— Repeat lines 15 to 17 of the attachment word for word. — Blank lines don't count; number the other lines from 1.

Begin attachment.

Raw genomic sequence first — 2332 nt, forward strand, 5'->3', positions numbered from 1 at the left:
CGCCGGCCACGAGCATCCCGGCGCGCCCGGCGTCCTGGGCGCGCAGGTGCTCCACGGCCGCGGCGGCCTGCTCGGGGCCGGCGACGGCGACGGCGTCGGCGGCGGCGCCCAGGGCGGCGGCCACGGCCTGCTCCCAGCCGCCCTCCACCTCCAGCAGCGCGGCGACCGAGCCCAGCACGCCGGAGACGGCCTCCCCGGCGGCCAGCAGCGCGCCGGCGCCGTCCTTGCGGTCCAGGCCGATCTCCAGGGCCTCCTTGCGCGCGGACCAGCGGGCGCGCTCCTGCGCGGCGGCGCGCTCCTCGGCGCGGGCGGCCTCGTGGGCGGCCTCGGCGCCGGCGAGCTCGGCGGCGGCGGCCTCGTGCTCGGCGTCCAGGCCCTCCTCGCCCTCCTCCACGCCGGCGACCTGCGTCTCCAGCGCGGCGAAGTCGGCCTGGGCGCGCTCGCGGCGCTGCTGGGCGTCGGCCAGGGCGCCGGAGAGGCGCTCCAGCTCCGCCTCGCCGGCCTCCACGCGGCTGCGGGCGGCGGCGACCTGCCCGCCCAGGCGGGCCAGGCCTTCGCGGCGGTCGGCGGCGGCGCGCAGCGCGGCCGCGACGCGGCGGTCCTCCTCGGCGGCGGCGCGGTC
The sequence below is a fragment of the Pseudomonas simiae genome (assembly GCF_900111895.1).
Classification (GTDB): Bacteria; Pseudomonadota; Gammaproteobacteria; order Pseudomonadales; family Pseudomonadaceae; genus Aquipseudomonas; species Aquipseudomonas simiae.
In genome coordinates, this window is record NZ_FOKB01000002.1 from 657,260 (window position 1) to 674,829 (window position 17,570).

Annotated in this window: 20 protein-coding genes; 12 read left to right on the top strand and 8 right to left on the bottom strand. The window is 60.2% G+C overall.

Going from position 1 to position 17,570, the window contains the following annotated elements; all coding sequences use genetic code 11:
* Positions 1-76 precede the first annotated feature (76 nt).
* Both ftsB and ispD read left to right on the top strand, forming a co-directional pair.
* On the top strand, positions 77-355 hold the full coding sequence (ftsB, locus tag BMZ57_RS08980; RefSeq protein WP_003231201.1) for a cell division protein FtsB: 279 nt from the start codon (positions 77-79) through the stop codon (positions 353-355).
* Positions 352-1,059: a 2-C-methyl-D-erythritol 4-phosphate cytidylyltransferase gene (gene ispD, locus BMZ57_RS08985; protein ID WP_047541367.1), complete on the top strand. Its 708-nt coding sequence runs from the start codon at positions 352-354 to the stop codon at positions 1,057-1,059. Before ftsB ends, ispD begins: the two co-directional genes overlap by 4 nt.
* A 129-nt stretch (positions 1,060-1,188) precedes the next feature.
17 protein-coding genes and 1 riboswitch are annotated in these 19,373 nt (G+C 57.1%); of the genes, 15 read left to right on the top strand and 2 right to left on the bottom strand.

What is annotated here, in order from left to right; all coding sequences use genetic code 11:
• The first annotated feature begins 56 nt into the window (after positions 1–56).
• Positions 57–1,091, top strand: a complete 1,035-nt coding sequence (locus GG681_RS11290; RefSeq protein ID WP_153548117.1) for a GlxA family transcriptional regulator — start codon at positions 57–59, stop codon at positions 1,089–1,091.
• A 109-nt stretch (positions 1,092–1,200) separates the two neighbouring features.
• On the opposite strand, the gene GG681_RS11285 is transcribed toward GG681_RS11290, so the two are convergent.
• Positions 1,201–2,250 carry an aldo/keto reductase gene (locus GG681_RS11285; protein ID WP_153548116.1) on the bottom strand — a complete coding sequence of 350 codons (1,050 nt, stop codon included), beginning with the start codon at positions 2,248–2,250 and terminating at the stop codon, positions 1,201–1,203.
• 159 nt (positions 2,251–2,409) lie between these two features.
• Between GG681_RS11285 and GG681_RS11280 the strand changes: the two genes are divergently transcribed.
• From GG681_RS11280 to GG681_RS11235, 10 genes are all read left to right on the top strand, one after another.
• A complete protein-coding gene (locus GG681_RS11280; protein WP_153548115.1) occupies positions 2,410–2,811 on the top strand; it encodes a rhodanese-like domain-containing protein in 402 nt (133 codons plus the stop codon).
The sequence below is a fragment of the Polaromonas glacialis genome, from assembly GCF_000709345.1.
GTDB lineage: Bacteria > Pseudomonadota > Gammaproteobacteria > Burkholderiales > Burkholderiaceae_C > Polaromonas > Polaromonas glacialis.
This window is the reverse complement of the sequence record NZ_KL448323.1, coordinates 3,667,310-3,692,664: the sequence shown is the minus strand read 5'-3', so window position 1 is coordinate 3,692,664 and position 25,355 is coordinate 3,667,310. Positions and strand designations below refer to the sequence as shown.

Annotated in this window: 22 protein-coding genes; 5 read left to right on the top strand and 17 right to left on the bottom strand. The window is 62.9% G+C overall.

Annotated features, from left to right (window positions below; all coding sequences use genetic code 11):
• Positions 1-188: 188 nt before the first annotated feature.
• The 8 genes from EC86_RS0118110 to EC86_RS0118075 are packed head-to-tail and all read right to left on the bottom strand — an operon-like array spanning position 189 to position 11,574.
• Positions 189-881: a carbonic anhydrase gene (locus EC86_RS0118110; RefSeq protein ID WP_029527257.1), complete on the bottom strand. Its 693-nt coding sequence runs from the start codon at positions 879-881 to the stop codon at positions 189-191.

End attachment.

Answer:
• The first annotated feature begins 56 nt into the window (after positions 1–56).
• Positions 57–1,091, top strand: a complete 1,035-nt coding sequence (locus GG681_RS11290; RefSeq protein ID WP_153548117.1) for a GlxA family transcriptional regulator — start codon at positions 57–59, stop codon at positions 1,089–1,091.
• A 109-nt stretch (positions 1,092–1,200) separates the two neighbouring features.